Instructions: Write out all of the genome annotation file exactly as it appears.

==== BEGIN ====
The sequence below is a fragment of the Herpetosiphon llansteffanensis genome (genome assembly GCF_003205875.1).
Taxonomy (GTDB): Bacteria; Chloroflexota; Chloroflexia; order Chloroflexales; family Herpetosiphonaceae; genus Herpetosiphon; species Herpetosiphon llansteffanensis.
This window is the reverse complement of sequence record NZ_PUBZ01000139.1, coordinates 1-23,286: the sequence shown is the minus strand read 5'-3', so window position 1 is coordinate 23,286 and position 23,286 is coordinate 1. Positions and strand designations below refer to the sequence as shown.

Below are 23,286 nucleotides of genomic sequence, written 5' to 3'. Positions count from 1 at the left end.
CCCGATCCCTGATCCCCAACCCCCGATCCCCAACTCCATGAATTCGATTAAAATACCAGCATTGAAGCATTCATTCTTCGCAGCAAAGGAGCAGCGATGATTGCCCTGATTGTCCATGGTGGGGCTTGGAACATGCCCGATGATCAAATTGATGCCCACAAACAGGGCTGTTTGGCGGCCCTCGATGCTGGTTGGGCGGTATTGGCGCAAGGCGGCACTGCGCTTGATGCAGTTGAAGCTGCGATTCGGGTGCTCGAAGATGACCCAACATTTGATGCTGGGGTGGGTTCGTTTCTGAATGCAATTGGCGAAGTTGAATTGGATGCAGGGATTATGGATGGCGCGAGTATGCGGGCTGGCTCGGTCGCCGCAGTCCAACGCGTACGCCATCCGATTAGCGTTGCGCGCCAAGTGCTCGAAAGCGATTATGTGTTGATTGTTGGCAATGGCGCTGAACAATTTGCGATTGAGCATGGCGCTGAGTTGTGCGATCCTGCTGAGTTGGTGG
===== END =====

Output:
The sequence below is a fragment of the Herpetosiphon llansteffanensis genome (genome assembly GCF_003205875.1).
Taxonomy (GTDB): Bacteria; Chloroflexota; Chloroflexia; order Chloroflexales; family Herpetosiphonaceae; genus Herpetosiphon; species Herpetosiphon llansteffanensis.
This window is the reverse complement of sequence record NZ_PUBZ01000139.1, coordinates 1-23,286: the sequence shown is the minus strand read 5'-3', so window position 1 is coordinate 23,286 and position 23,286 is coordinate 1. Positions and strand designations below refer to the sequence as shown.

Below are 23,286 nucleotides of genomic sequence, written 5' to 3'. Positions count from 1 at the left end.
CCCGATCCCTGATCCCCAACCCCCGATCCCCAACTCCATGAATTCGATTAAAATACCAGCATTGAAGCATTCATTCTTCGCAGCAAAGGAGCAGCGATGATTGCCCTGATTGTCCATGGTGGGGCTTGGAACATGCCCGATGATCAAATTGATGCCCACAAACAGGGCTGTTTGGCGGCCCTCGATGCTGGTTGGGCGGTATTGGCGCAAGGCGGCACTGCGCTTGATGCAGTTGAAGCTGCGATTCGGGTGCTCGAAGATGACCCAACATTTGATGCTGGGGTGGGTTCGTTTCTGAATGCAATTGGCGAAGTTGAATTGGATGCAGGGATTATGGATGGCGCGAGTATGCGGGCTGGCTCGGTCGCCGCAGTCCAACGCGTACGCCATCCGATTAGCGTTGCGCGCCAAGTGCTCGAAAGCGATTATGTGTTGATTGTTGGCAATGGCGCTGAACAATTTGCGATTGAGCATGGCGCTGAGTTGTGCGATCCTGCTGAGTTGGTGG